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Antihistamines and Your Fertility

Do Antihistamines Affect Fertility Treatment and Your Ability to Become Pregnant?

Allergy season will quickly be upon us, and those with severe reactions often rely on the use of antihistamines for much-needed relief. Understandably, those undergoing fertility treatment or trying to conceive naturally need to know how these medications will affect their ability to achieve a healthy pregnancy. Furthermore, seasonal allergies are one of the most common ailments in couples undergoing In Vitro Fertilization (IVF).

However, many women are unclear regarding whether or not they can use antihistamines during fertility treatment or when trying to conceive through natural means. Many medications come with well-known side effects, but some are harder to find accurate information for. With the widespread use of antihistamines throughout the United States and the critical importance of undergoing IVF or other forms of fertility treatment, couples need answers.

To further complicate matters, many experts disagree when it comes to the question of antihistamine use during IVF or when trying to conceive. This is a hotly-debated issue, especially in the age of the internet. Some fertility forums discuss the individual use of antihistamines to improve pregnancy rates during IVF when patients have a history of recurrent pregnancy loss. Other digital sources strictly warn against using anti-histamines when trying to become pregnant. These often quote a potential risk of vasoconstriction or reducing blood flow to the ovaries and uterus, just as it acts in the nasal passages. With so much conflicting information out there, what’s a woman to do when trying to plan a family?

Clinical Studies of Antihistamine Effects on Fertility

Perhaps the biggest reason for the absence of concrete information and conflicting reports spread across the internet is the lack of confirmed data on the subject. At present, there are no well-designed clinical studies that have evaluated the effect of antihistamine use on fertility. However, research has shown that there are histamine receptors in the uterus and that human embryos secrete histamine. Interestingly enough, the interaction of histamine from the embryo helps the embryo implant into the endometrium of the uterus. However, there is one notable study showing that antihistamines decrease blood flow to the uterus. So while the majority of research suggests that antihistamines may interfere with reproduction, we don’t have a clear answer.

How should we approach Antihistamine Use when undergoing IVF Treatment?

As previously mentioned, there are currently no well-designed clinical studies that reveal the effects of antihistamine use on female fertility. Furthermore, there is no hard evidence that antihistamines affect the effectiveness of In Vitro Fertilization treatment. While we hope for further insight into this issue in the future, we can only do the best with what we know now.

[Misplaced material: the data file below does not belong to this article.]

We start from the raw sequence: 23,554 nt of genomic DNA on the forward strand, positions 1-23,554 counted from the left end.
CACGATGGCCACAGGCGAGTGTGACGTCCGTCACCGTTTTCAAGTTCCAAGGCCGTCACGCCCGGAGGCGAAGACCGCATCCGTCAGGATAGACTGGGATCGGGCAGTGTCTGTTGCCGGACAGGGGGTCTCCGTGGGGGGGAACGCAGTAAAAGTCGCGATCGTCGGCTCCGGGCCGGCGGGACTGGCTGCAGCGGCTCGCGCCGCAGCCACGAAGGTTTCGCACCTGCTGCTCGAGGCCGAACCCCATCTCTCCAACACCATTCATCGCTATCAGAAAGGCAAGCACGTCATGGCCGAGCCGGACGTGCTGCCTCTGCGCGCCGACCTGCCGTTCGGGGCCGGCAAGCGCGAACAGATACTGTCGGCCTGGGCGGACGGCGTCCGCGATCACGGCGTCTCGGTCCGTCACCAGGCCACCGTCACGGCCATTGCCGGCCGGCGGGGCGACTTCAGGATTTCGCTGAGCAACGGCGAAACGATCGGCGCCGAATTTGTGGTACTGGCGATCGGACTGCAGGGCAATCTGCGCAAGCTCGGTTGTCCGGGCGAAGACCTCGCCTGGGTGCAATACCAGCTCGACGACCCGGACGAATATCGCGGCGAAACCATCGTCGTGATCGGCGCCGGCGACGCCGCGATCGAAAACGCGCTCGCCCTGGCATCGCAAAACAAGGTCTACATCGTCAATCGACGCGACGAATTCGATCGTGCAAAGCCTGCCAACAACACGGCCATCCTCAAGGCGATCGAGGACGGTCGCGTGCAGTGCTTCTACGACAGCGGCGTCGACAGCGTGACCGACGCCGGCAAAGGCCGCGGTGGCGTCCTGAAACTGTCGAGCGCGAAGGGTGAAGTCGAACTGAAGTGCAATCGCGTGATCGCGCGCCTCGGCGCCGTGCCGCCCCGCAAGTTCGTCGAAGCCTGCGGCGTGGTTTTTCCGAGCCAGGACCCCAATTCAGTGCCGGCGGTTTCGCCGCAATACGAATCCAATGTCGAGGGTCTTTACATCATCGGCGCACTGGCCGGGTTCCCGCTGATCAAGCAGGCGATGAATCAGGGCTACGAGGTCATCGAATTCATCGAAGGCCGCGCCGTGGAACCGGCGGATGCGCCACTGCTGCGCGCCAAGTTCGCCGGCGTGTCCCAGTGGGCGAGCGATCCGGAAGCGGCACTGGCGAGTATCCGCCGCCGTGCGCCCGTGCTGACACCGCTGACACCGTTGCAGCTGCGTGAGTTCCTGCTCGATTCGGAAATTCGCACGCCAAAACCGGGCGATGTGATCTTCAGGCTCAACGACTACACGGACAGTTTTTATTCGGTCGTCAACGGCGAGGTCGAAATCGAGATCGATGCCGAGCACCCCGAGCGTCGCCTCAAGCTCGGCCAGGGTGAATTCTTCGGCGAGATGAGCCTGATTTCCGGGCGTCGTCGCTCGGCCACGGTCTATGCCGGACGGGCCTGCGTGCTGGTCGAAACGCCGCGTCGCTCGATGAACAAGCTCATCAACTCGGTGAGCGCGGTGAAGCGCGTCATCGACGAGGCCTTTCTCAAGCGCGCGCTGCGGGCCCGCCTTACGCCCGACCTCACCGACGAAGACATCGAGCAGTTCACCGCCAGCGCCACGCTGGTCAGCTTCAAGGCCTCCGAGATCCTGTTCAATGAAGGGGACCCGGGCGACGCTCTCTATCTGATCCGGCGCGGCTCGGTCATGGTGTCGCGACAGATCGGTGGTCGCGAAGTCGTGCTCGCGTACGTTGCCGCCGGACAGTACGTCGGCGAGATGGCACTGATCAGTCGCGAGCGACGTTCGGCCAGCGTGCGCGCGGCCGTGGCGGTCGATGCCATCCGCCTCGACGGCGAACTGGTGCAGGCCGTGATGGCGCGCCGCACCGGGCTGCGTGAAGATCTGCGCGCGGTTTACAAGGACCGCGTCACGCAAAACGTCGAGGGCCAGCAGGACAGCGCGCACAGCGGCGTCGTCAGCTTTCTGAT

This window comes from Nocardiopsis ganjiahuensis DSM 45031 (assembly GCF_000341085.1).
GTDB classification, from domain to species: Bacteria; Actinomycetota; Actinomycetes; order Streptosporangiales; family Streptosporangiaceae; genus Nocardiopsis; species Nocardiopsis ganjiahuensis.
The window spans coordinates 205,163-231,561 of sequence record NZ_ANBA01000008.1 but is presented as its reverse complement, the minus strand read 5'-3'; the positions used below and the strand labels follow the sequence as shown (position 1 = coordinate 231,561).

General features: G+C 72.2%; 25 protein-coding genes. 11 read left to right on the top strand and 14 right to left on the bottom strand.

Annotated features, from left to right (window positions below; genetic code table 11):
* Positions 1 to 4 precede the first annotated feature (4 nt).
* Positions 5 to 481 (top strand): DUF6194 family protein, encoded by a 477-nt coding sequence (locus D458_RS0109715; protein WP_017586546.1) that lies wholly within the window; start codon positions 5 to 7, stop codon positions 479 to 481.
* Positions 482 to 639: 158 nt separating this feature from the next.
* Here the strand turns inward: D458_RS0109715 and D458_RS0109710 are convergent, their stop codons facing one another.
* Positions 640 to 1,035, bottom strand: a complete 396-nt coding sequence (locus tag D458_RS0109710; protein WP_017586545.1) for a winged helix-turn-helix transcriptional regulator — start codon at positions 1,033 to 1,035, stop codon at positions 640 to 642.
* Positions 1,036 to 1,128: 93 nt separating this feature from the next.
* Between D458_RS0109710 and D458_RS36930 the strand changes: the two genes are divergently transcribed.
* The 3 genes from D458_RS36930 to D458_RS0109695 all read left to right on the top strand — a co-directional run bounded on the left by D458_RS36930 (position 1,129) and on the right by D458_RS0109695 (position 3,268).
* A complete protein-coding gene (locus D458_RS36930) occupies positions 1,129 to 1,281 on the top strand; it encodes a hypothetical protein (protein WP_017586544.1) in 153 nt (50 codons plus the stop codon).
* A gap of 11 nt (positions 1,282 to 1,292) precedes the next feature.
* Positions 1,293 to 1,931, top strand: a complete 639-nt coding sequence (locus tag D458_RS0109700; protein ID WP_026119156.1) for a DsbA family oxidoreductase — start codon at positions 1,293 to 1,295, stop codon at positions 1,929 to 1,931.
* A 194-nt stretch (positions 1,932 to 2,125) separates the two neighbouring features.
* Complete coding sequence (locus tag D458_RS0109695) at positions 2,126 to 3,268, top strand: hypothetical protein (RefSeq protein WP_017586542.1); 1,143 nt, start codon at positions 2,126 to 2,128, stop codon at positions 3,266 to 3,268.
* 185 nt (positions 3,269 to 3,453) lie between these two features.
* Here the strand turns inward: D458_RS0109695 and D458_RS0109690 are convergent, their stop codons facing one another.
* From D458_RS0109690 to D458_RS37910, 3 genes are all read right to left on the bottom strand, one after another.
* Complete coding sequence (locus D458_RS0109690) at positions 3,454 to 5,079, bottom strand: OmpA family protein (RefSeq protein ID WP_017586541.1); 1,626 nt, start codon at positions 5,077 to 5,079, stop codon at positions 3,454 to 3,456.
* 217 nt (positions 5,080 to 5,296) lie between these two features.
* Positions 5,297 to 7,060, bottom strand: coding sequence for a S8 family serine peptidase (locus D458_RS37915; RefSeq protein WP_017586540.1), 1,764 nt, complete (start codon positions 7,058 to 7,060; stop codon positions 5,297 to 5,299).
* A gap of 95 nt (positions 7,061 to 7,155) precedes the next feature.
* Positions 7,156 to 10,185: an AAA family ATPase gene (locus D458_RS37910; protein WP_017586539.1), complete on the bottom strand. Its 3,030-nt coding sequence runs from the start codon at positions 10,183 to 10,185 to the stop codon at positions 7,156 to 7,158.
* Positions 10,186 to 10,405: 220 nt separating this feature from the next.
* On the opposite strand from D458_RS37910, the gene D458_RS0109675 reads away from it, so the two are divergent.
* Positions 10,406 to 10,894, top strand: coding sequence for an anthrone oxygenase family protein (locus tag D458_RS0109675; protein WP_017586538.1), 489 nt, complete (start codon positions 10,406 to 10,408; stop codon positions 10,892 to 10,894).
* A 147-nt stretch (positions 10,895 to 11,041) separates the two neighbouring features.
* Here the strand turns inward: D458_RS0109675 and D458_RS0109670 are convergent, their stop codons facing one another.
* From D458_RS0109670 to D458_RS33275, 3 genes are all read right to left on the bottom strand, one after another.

We do know that histamine is a naturally occurring molecule that may aid in implantation during IVF treatment. Moreover, we know that we may not want to hinder histamine production in the body when attempting to achieve pregnancy. Therefore, while limiting use of antihistamines when possible is reasonable, there is no evidence that this make a difference on your fertility or IVF outcomes. While allergy season rapidly approaches, make your best judgement regarding antihistamine use. If you can limit the use of medication in response to your seasonal allergies, this may be preferable to using antihistamines as your default response to this common ailment.

Do you need advice regarding the use medication when trying to conceive? If you would like a fertility consultation, please contact the expert staff at Lane Fertility Institute today.


  1. Histamine enhances cytotrophoblast invasion by inducing intracellular calcium transients through the histamine type-1 receptor, Liu et al, Mol Reprod Dev 2004 Jul;68(3)345-53.
  2. Identification of a histamine-releasing factor secreted by human pre-implantation embryos grown in vitro. Cocchiara et al, Journal of Reprod Immunology 1988 Jun;13(1):41-52
  3. Effect of mepyramine, a histamineH1 and burimamide, a histamine H2 receptor antagonist, on ovum implantation in the rat. Brandon et al, J. Reprod. Fertil. 1977 July;50(2)251-4.
  4. Implantation and deciduation process after the action of the antihistamine preparation diaprizin in early rat embryogenesis. Ontogenez 1981; 12(6) 596-604.

This is an updated article based on “Antihistamines - are these a Bad Cocktail?” by Jennifer Agard, M.D. in the Spring 2015 edition of Lane Fertility Magazine.

Dr. Danielle Lane Danielle E Lane, MD, Reproductive Endocrinology and Infertility Specialist

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